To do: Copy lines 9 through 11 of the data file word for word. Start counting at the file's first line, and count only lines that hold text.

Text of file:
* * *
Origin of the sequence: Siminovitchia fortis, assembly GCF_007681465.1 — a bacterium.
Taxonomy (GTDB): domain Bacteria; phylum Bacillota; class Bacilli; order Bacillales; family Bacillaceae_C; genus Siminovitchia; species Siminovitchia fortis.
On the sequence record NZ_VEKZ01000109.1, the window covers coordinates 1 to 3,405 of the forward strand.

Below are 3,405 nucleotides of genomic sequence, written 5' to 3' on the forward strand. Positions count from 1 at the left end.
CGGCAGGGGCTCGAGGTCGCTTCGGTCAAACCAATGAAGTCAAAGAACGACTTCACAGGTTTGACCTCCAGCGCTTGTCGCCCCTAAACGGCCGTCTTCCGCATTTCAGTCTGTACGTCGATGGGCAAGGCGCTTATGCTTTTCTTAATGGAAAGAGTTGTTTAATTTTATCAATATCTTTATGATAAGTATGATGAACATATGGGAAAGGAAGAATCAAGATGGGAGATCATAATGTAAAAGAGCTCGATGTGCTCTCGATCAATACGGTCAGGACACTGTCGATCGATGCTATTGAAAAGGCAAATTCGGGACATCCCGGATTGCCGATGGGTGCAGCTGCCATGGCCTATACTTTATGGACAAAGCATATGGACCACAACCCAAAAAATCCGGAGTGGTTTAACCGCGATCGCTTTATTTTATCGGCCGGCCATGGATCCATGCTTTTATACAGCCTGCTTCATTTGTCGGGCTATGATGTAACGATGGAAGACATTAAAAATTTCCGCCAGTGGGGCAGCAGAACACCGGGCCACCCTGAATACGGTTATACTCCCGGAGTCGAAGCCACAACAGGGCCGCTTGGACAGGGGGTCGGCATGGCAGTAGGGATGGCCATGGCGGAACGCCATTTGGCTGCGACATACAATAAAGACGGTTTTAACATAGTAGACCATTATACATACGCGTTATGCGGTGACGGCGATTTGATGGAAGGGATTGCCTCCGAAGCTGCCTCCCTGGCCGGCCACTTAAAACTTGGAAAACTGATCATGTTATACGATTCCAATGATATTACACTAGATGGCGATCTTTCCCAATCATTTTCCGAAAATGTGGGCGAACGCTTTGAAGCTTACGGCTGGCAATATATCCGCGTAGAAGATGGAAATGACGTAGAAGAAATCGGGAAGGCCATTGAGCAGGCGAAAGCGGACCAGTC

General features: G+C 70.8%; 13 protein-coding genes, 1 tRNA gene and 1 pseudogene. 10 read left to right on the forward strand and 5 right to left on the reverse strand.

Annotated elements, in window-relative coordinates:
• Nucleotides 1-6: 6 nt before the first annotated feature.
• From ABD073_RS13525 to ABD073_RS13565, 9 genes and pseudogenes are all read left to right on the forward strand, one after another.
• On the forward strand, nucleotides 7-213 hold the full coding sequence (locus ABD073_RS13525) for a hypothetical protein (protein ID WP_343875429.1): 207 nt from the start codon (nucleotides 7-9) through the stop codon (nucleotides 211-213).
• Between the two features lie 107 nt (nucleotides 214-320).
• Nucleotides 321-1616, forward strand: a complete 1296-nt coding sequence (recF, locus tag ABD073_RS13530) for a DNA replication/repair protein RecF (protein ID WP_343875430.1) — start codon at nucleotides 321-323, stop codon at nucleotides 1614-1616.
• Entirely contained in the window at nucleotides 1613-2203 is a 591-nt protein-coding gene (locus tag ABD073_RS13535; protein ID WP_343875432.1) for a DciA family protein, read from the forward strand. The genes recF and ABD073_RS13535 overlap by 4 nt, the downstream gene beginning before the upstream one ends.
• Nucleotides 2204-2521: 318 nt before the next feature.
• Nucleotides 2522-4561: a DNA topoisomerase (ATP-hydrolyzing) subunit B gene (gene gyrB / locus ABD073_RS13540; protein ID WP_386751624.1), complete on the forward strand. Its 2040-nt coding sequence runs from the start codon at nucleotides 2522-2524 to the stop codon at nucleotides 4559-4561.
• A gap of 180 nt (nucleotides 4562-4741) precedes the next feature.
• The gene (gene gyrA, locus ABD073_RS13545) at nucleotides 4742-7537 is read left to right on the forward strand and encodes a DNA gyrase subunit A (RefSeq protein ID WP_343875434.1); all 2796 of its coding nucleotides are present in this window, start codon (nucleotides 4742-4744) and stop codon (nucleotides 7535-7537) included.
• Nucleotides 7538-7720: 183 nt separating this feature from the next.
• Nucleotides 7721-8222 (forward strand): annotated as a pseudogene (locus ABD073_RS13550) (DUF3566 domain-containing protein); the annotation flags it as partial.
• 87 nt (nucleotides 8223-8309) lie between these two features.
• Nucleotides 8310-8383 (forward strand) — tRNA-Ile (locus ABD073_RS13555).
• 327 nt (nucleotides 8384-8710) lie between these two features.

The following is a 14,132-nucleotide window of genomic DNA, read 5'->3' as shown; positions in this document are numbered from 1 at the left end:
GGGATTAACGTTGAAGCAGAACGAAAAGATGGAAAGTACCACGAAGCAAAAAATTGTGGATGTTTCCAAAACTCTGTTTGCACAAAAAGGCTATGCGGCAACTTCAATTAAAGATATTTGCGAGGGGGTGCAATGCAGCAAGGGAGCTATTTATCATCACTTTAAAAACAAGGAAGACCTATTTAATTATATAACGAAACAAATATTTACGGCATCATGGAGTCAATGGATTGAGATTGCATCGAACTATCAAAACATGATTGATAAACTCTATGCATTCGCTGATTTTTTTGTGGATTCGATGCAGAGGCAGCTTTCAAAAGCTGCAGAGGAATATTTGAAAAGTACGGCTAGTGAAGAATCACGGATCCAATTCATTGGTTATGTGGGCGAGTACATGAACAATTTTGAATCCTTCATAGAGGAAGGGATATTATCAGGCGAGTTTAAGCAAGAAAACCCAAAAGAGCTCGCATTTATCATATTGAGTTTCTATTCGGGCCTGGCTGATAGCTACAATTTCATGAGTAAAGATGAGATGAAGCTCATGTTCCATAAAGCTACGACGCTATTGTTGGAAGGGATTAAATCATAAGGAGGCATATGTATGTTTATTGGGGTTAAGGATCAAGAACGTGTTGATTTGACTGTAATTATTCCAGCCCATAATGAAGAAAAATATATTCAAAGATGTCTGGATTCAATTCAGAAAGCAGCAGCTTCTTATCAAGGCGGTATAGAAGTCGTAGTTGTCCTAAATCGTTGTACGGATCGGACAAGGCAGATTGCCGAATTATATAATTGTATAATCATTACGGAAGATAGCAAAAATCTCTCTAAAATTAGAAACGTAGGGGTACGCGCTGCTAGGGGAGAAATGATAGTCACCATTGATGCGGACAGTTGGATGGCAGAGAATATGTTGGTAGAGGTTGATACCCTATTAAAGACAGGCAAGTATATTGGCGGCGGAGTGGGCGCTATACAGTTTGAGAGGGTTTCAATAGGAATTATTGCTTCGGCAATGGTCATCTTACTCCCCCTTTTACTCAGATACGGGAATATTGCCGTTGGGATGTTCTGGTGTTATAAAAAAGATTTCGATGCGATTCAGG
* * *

• From ABD073_RS13525 to ABD073_RS13565, 9 genes and pseudogenes are all read left to right on the forward strand, one after another.
• On the forward strand, nucleotides 7-213 hold the full coding sequence (locus ABD073_RS13525) for a hypothetical protein (protein ID WP_343875429.1): 207 nt from the start codon (nucleotides 7-9) through the stop codon (nucleotides 211-213).
• Between the two features lie 107 nt (nucleotides 214-320).